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Wednesday, February 16, 2011

"Conrack" Taught Here

If you're a baby-boomer of a certain age, maybe you remember the movie "Conrack." It stars Jon Voigt--impossibly young and shaggy-haired--as a good 'ol Southern boy who grows a conscience after  college and takes a job teaching impoverished black children on tiny, coastal Yamacraw Island. Conrack breaks a lot of rules in his earnest struggle to make a difference for kids that "the system" has failed in a big way.

The two-room school where Conroy taught is now
a church community center.  Lots more pictures HERE
The movie was based on a memoir by Pat Conroy, titled The Water is Wide.  Conroy, the author of such famous works as The Prince of Tides, The Lords of Discipline, and The Great Santini, got his start as a  passionate and unconventional first-year teacher who Questioned Authority and lived to write about it.

In the mid 1970s, when the book (and movie) came out, the Cap'n was a young, passionate, unconventional teacher-to-be. He remembers reading the book to be a revolutionary experience.

Turns out, "Yamacraw" is a pseudonym for real-life Dafuskie Island . . . and we docked there Monday.  (Photos HERE!) Dafuskie (Gullah for Da fus' key,  "The First Key,") is a bit north of Savannah-- just past Hilton Head.



The Gullah people are freed blacks who, after "The War of Northern Oppression,"  were re-settled on the sea islands of Georgia and South Carolina, where plantations were divided up into small farms.
These island residents, descended from people enslaved from Sierra Leone, have, in their isolation, preserved more of their original culture than any other African-American group--including their distinctive dialect. His first day in the classroom, Conroy says, he could barely understand his students.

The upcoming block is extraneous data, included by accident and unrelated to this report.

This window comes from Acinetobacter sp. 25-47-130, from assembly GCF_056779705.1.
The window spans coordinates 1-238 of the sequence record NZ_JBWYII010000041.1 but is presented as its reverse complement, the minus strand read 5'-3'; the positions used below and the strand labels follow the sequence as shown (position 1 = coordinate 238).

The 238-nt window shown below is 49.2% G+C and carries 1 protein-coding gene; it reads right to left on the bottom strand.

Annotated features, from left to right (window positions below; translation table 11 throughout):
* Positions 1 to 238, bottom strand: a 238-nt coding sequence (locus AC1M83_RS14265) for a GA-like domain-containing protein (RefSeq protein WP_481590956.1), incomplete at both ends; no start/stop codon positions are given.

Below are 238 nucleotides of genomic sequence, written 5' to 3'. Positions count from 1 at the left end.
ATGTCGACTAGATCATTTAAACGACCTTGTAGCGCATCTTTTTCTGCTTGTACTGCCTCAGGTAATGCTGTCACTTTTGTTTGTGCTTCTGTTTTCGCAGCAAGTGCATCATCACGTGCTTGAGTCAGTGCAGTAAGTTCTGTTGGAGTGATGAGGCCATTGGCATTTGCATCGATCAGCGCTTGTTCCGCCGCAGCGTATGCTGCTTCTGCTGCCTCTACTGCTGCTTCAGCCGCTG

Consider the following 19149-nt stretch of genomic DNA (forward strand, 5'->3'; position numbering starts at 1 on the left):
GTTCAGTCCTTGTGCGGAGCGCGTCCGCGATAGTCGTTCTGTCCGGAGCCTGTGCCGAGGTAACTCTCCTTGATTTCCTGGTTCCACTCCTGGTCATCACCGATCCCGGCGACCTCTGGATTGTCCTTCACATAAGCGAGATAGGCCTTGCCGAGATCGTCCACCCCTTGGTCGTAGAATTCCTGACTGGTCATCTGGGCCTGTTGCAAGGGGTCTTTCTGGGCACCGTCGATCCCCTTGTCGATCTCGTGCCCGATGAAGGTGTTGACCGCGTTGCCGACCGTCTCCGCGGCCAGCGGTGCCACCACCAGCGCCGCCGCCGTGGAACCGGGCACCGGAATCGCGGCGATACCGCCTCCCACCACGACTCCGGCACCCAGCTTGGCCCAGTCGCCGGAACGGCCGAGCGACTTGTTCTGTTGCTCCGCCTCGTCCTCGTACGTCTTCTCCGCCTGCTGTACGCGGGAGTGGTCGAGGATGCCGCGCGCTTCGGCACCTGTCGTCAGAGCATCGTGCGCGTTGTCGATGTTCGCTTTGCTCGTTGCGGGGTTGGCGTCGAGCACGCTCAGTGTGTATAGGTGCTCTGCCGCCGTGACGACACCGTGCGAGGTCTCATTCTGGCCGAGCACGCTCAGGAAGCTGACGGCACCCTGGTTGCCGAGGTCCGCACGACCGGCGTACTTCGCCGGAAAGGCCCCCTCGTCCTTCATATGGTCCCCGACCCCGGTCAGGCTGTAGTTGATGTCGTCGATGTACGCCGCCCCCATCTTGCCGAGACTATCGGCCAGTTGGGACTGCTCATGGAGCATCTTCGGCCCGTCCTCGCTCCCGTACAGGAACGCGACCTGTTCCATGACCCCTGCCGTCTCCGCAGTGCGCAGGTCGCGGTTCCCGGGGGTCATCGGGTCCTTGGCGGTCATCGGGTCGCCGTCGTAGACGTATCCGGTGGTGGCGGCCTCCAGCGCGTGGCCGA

Conroy and his students
played a lot of basketball. 

Conroy arrived on Dafuskie shortly after America sent men to the moon. But many modern innovations hadn't reached the island. It had dirt roads, no phones, no fire department, no hospital or clinic. There was one car; islanders got around mostly by oxcart. They made their living catching shrimp, fish and oysters in small boats.

Today many of the roads are still surfaced with pale sand. Traveling down them, you can still see some of the tiny vernacular cottages, with their deep porches and sheet metal roofs, tucked under massive live oaks, with goats and dogs roaming the yards.

As I biked one muddy track, under a canopy of live oaks and palms, I spotted a tree covered with bright red flowers: a red maple, ready for spring. Flocks of warblers peeped quietly in the undergrowth, systematically refueling on their northbound migration.

Meanwhile the boat landing had rows of contractor's pickups and vans, and island traffic--a mix of golf carts and high-end SUVs-- whisked down the lone paved road that runs the length of the island.  Developers bought land here in the 70s and 80s.  Two tracts of land, formerly cotton plantations, are now gated communities sprouting expensive houses.  The northern tip of the island has a row of brand new mansions, each as elaborate as the Jekyll Island Club for millionaires--next to a shaggy, dry brown golf course, bankrupt and abandoned.

An old home made new.  
On the other hand, the Island has a historical foundation. A bustling little modern public school.  A state-of-the-art fire station. There's a Dafuskie Island Conservancy.  And a community farm. Trees along the roads were decorated with pink construction paper Valentine hearts, advertising a spaghetti dinner to benefit the school.

The challenges for Dafuskie Island:  How to give residents stable jobs that pay a living wage, how to make sure the community has basic services . . .  without destroying the island's cultural heritage and natural beauty. Without destroying the special things that give it sense of place, and the valuable ecosystems that support native species.

I guess that's the challenge our nation faces pretty much everywhere.

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